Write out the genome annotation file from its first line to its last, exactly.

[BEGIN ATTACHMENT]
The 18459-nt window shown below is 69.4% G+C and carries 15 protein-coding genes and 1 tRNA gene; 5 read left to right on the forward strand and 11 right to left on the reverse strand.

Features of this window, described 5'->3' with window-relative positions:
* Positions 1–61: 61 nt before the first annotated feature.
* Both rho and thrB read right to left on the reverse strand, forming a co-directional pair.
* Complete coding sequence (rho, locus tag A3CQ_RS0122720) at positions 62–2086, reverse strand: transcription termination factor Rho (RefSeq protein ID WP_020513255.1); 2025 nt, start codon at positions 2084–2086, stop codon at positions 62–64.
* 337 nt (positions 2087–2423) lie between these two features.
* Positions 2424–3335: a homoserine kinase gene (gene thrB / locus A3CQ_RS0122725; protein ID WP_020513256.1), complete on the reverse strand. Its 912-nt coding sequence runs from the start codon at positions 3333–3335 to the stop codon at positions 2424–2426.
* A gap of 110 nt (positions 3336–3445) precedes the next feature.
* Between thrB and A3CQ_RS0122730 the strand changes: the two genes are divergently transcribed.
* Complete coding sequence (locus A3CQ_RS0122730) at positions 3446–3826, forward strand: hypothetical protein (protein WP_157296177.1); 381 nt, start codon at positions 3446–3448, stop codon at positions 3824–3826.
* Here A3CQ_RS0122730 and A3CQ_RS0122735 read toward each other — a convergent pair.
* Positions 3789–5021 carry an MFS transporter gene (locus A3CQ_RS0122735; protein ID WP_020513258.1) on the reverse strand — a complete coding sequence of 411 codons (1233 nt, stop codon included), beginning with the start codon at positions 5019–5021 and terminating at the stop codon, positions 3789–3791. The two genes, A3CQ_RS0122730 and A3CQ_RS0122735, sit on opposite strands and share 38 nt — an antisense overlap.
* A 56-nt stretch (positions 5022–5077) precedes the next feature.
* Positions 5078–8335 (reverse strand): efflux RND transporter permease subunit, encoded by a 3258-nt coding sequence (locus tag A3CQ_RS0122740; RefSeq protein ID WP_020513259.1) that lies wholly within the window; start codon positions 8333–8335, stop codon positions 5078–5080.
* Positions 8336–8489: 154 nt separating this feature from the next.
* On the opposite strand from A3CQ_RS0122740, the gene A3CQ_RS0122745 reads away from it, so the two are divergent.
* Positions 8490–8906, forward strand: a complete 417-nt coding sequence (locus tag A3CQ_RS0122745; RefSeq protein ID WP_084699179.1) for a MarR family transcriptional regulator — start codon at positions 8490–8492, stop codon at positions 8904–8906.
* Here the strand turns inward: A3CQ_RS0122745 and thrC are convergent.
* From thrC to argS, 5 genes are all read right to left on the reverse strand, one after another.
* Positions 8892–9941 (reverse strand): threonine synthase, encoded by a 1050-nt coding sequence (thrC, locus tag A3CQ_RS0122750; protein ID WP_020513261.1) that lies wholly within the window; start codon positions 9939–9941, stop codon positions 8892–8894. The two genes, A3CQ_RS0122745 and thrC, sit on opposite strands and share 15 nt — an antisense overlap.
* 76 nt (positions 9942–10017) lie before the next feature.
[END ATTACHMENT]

The 18459-nt window shown below is 69.4% G+C and carries 15 protein-coding genes and 1 tRNA gene; 5 read left to right on the forward strand and 11 right to left on the reverse strand.

Features of this window, described 5'->3' with window-relative positions:
* Positions 1–61: 61 nt before the first annotated feature.
* Both rho and thrB read right to left on the reverse strand, forming a co-directional pair.
* Complete coding sequence (rho, locus tag A3CQ_RS0122720) at positions 62–2086, reverse strand: transcription termination factor Rho (RefSeq protein ID WP_020513255.1); 2025 nt, start codon at positions 2084–2086, stop codon at positions 62–64.
* 337 nt (positions 2087–2423) lie between these two features.
* Positions 2424–3335: a homoserine kinase gene (gene thrB / locus A3CQ_RS0122725; protein ID WP_020513256.1), complete on the reverse strand. Its 912-nt coding sequence runs from the start codon at positions 3333–3335 to the stop codon at positions 2424–2426.
* A gap of 110 nt (positions 3336–3445) precedes the next feature.
* Between thrB and A3CQ_RS0122730 the strand changes: the two genes are divergently transcribed.
* Complete coding sequence (locus A3CQ_RS0122730) at positions 3446–3826, forward strand: hypothetical protein (protein WP_157296177.1); 381 nt, start codon at positions 3446–3448, stop codon at positions 3824–3826.
* Here A3CQ_RS0122730 and A3CQ_RS0122735 read toward each other — a convergent pair.
* Positions 3789–5021 carry an MFS transporter gene (locus A3CQ_RS0122735; protein ID WP_020513258.1) on the reverse strand — a complete coding sequence of 411 codons (1233 nt, stop codon included), beginning with the start codon at positions 5019–5021 and terminating at the stop codon, positions 3789–3791. The two genes, A3CQ_RS0122730 and A3CQ_RS0122735, sit on opposite strands and share 38 nt — an antisense overlap.
* A 56-nt stretch (positions 5022–5077) precedes the next feature.
* Positions 5078–8335 (reverse strand): efflux RND transporter permease subunit, encoded by a 3258-nt coding sequence (locus tag A3CQ_RS0122740; RefSeq protein ID WP_020513259.1) that lies wholly within the window; start codon positions 8333–8335, stop codon positions 5078–5080.
* Positions 8336–8489: 154 nt separating this feature from the next.
* On the opposite strand from A3CQ_RS0122740, the gene A3CQ_RS0122745 reads away from it, so the two are divergent.
* Positions 8490–8906, forward strand: a complete 417-nt coding sequence (locus tag A3CQ_RS0122745; RefSeq protein ID WP_084699179.1) for a MarR family transcriptional regulator — start codon at positions 8490–8492, stop codon at positions 8904–8906.
* Here the strand turns inward: A3CQ_RS0122745 and thrC are convergent.
* From thrC to argS, 5 genes are all read right to left on the reverse strand, one after another.
* Positions 8892–9941 (reverse strand): threonine synthase, encoded by a 1050-nt coding sequence (thrC, locus tag A3CQ_RS0122750; protein ID WP_020513261.1) that lies wholly within the window; start codon positions 9939–9941, stop codon positions 8892–8894. The two genes, A3CQ_RS0122745 and thrC, sit on opposite strands and share 15 nt — an antisense overlap.
* 76 nt (positions 9942–10017) lie before the next feature.